Pope's Daughter loves son
Difficult not to raise an eyebrow or two when the name of Lucrezia Borgia comes up, recalling naughty things: "the Borgias are having an orgy to-night", "incest – the game the whole family can play" and the father saying to the mother after the son has been diagnosed as having an Oedipus complex "what does it matter as long as he loves his mother?".
It was the first night of a new production by English National Opera of Donizetti's Lucrezia Borgia (January 31). The programme book quotes historians who are now saying that this queen of scrapes and rapes became a loving mother in middle-age, a do-gooder who hadn't poisoned anybody for ever so long.
The plot and libretto are full of dotty antics, the composer knew he was on to a hot number, what with a Pope's daughter renowned for being a whore and a murderer. It was Gaetano's forty-sixth opera; when he composed it he was thirty-six years of age, had eleven years more to live with twenty-four more operas to come. In under forty years there were over forty productions world-wide after the successful première at La Scala, Milan.
Does the music rise above rum-ti-tum and the formulas current at that time (1833)? Yes, quite often, in particular, Lucrezia's last gasp aria and the contralto/trouser-role nobleman Orsini's second act Brindisi (one of the only operatic numbers Clara Butt sang, quite brilliantly too!), given in the Coli, well sung by the American mezzo Elizabeth deShong.
The title-role is long dramatic and brimfull of coloratura. Claire Rutter was up to snuff, carried it off superbly but with the occasional rasp. The tenor, little Oedipus-Schmedipus in the old story, sang bravely with good sound; he was also American, Michael Fabiano. With a little more personal sparkle, he could be a world beater.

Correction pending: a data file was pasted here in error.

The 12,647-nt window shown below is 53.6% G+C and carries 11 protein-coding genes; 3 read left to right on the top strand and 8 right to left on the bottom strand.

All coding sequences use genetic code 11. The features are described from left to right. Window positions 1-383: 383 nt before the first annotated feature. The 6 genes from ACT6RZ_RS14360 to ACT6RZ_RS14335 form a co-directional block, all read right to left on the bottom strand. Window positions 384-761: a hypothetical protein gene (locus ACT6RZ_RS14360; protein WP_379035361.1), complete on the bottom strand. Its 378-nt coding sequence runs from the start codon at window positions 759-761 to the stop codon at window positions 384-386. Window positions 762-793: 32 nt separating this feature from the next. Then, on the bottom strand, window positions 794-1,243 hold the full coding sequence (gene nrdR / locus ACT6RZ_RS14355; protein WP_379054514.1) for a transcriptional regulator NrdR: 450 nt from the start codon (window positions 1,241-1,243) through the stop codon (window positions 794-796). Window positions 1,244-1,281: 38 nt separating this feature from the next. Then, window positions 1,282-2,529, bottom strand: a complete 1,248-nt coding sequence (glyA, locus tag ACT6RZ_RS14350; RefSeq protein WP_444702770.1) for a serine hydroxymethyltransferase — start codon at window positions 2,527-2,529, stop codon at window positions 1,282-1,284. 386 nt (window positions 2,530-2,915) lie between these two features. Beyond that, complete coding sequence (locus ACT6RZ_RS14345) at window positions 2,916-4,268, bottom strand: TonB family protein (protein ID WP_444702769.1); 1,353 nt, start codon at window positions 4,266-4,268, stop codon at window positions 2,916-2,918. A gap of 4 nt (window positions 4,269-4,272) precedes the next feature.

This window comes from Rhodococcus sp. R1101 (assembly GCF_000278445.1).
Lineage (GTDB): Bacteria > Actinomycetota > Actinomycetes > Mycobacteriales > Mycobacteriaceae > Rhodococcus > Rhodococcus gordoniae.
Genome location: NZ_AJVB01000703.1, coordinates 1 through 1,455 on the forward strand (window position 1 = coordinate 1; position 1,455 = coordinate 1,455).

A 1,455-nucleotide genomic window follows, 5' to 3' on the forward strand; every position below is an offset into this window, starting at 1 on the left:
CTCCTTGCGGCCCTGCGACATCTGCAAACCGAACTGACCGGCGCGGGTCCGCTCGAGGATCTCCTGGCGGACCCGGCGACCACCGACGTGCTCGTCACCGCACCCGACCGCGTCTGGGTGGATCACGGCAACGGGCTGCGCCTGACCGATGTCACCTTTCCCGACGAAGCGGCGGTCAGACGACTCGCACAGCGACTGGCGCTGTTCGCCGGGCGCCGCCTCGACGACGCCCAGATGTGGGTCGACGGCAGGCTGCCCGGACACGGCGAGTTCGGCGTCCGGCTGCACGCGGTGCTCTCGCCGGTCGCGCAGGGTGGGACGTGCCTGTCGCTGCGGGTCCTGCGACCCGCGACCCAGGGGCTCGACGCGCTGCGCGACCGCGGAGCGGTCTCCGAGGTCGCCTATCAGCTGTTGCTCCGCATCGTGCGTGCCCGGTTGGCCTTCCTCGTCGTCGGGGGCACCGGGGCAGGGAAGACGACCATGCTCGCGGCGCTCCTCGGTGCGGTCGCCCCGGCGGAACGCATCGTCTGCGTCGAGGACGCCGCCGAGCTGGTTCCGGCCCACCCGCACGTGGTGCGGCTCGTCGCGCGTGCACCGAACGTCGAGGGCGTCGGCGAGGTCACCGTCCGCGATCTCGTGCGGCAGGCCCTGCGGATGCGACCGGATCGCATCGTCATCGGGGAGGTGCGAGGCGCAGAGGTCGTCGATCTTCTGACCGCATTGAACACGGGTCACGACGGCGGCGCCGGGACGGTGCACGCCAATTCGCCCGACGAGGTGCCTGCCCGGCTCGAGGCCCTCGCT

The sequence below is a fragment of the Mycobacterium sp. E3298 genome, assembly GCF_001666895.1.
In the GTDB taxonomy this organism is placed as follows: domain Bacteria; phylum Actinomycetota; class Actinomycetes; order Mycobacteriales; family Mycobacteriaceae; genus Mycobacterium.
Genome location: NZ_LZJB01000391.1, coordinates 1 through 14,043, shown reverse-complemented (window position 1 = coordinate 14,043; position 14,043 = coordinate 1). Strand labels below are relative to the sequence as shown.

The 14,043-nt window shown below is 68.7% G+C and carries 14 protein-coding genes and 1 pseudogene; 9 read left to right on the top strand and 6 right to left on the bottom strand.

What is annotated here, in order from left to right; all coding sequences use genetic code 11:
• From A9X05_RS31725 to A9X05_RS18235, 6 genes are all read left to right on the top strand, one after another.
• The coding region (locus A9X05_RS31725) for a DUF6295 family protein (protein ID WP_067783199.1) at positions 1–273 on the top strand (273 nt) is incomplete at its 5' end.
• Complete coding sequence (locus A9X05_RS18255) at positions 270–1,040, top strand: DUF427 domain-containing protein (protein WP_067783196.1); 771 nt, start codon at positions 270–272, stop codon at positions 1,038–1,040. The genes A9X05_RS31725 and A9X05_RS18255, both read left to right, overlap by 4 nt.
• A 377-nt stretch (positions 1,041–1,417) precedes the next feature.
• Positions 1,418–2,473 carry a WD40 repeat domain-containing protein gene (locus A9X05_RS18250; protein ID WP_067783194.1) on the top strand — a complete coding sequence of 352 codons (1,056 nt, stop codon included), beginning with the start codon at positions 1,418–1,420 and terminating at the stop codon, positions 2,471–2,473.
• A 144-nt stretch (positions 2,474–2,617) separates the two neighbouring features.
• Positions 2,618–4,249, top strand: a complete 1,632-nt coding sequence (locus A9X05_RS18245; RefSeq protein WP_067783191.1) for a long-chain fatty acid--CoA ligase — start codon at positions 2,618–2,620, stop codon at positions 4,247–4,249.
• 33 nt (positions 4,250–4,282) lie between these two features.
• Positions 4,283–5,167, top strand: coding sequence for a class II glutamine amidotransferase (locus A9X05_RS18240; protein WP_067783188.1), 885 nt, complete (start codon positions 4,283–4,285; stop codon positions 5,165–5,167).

Mike Figgis, noted film director, in his operatic debut, brought his projector with him, having made half-a-dozen film snippets (different cast) to add footnotes and background to the mores and deplores current in the Vatican. Often beautiful shots, a coupling and some grisly scenes were shown to 'till-readies' in the orchestral pit. Good idea, this, although some of the old operatic hands resented the celluloid intrusion.
Sets (Es Devlin) and costumes (Brigitte Reiffenetual) were lavish and a visual delight – bravo! Paul Daniel conducted a performance full of nuances and vitality. he also made the English version that was sung, o.k. except for a lot of 2011 words like 'crazy' and 'problem' that jarred a bit as Victor Hugo's original play is set in 1498. Orchestra and chorus in good fettle. A good evening, Donizetti lives.